Puerto Rico’s current economic situation is deep-rooted in the government’s inability to understand the gravity of the problem and the outcome of doing the same things over and over again, while expecting different results.
“We continue to follow the same patterns, processes, governance and economic structure from 50 years ago, and if that doesn’t change, we won’t be able to find the solutions that we need,” said José Joaquín Villamil, one of two economists invited to speak before the Sales and Marketing Executives Association’s monthly luncheon Wednesday.
Villamil and his colleague Carlos Colón de Armas concurred Puerto Rico got to this point of economic unsustainability for several reasons, including: the government’s decision to substitute investment for consumption; allowing the government to overtake the economy; and ignoring the change in rules brought on by globalization.
“The world moved in one direction and we stayed firmly anchored in the 50s and 60s, which has led us to where we are,” Villamil said, mentioning the island’s burgeoning debt, high unemployment and low investment levels.
These issued are coupled with significant internal challenges such as: demographic changes that are leading to an aging, less productive population; an island with a seemingly unstoppable population drain; a reduction in the number of economically productive households; and an overwhelming level of public debt.
‘Observe the evidence’
“The key to pulling out of these problems is to observe what the evidence is telling us, not be led by word of mouth, but rather stop and take a close look at the route that Puerto Rico must follow,” said Colón de Armas. “For one, we have to redirect money toward investment, not toward consumption.”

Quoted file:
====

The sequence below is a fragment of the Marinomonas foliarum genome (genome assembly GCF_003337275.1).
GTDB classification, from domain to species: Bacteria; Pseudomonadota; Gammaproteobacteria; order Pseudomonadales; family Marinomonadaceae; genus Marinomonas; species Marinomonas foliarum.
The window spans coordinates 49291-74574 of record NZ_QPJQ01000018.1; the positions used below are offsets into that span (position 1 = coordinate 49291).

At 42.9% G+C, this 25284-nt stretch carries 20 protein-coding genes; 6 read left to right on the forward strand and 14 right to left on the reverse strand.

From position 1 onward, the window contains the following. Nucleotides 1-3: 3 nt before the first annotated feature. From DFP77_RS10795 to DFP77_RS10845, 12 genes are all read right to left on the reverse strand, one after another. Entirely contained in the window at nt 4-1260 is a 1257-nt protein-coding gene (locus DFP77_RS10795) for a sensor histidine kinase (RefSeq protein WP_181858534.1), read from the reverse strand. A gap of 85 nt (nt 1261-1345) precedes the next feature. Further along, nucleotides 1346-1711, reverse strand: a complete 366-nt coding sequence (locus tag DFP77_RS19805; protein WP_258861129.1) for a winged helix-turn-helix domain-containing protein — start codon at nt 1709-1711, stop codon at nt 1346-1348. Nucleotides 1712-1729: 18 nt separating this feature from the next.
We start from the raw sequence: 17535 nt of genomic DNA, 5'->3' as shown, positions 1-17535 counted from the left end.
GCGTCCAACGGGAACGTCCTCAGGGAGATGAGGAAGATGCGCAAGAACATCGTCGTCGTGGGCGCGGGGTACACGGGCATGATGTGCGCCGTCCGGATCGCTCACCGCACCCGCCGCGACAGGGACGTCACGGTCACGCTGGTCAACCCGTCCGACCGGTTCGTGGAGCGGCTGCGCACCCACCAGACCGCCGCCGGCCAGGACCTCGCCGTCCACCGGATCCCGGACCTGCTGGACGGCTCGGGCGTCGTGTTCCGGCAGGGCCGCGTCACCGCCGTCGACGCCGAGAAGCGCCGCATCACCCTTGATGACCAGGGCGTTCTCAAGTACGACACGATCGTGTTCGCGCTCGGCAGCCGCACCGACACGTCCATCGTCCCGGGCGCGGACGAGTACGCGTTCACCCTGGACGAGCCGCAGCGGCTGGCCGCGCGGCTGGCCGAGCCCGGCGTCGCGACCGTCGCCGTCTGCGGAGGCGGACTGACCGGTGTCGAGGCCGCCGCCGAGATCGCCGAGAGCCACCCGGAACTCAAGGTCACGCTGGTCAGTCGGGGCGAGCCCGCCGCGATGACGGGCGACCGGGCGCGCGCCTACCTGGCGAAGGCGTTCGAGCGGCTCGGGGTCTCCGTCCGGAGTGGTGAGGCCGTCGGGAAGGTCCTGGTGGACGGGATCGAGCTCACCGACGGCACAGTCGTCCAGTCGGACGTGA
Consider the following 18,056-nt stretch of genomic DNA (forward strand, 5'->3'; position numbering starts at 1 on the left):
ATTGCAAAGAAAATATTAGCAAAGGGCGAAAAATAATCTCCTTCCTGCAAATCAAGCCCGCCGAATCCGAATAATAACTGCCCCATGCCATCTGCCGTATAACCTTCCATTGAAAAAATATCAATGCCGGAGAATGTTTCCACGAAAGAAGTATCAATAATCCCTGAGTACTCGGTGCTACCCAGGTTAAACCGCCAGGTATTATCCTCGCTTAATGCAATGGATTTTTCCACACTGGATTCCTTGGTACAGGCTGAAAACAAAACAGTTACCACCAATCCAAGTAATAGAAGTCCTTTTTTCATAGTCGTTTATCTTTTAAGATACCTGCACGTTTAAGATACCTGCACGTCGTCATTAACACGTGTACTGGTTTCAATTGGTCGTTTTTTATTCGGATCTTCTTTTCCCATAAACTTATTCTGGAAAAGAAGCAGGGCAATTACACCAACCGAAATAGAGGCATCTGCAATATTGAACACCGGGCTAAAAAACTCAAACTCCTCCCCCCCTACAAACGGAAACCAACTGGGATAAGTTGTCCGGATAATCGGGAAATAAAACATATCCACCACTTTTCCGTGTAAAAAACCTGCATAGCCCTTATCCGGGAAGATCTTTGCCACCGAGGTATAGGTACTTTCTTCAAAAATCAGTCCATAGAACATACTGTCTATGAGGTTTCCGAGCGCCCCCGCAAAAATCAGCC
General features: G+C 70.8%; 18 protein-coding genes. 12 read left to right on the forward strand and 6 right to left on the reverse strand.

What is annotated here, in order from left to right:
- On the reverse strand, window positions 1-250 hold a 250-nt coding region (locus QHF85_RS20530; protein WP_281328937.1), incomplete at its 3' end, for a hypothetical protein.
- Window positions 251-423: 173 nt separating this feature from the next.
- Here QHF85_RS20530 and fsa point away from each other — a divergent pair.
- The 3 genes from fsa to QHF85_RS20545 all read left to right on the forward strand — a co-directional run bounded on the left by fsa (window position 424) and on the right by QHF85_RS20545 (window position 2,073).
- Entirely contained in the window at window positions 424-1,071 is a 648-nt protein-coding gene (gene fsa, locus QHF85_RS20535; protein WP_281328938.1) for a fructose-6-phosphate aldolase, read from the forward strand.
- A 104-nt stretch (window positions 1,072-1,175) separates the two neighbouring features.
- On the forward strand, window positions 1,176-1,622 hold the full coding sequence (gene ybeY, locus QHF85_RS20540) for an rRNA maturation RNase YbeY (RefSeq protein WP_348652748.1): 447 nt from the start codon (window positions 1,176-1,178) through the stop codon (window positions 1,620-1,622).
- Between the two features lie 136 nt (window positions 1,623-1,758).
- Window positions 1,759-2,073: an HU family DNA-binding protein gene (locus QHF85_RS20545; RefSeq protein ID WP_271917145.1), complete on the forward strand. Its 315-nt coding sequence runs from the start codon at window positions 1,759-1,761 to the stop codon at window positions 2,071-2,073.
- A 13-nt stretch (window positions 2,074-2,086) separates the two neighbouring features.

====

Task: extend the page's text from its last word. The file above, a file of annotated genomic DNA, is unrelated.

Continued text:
And the solution, they said, is not in the government. The solution, they said, is in the private sector and its ability to take advantage of opportunities that exist, despite the grim outlook.
“Even in times of crisis, there is good news and opportunities for success. The key is to properly analyze available data and develop appropriate strategies,” Colón de Armas said.
“In recent years, our hemisphere, particularly in Latin America and the Caribbean, has had a good economic performance, while the rest of the world has experienced problems. This represents an excellent market that Puerto Rican firms can exploit to significantly increase sales,” he said.
Private sector needs ‘single voice’
Aside from looking for opportunities, the private sector also has the responsibility of working together and speaking with a single voice to the government and lawmakers on what is needed to pull Puerto Rico out of the ditch it has fallen into, Villamil noted.
“That’s the first thing the private sector has to do. What happened with the budget debate was truly embarrassing because each entity went there to defend their territory, giving politicians the opportunity to say, well if the private sector can’t agree, then we’re going to make the decision for them,” Villamil said. “There has to be a single voice that speaks coherently and sensibly.”
“And to put a plan in motion, everybody has to sacrifice something. We can’t continue with the idea that everybody has to protect its turf,” he warned.
Meanwhile, Colón de Armas added that the private sector has to “learn the numbers.”
“When we’re discussing budget, economy, development issues, we’re not discussing philosophy. What I see is a private sector that goes to discuss issues with the government without knowing the numbers. And I see how the government responds to the private sector with numbers that are wrong,” he said.
“The private sector is then neutralized because they’re making statements not based on true data and they’re disarmed by the government with numbers that appear correct, when they’re not,” Colón de Armas said. “Do your homework, know the numbers.”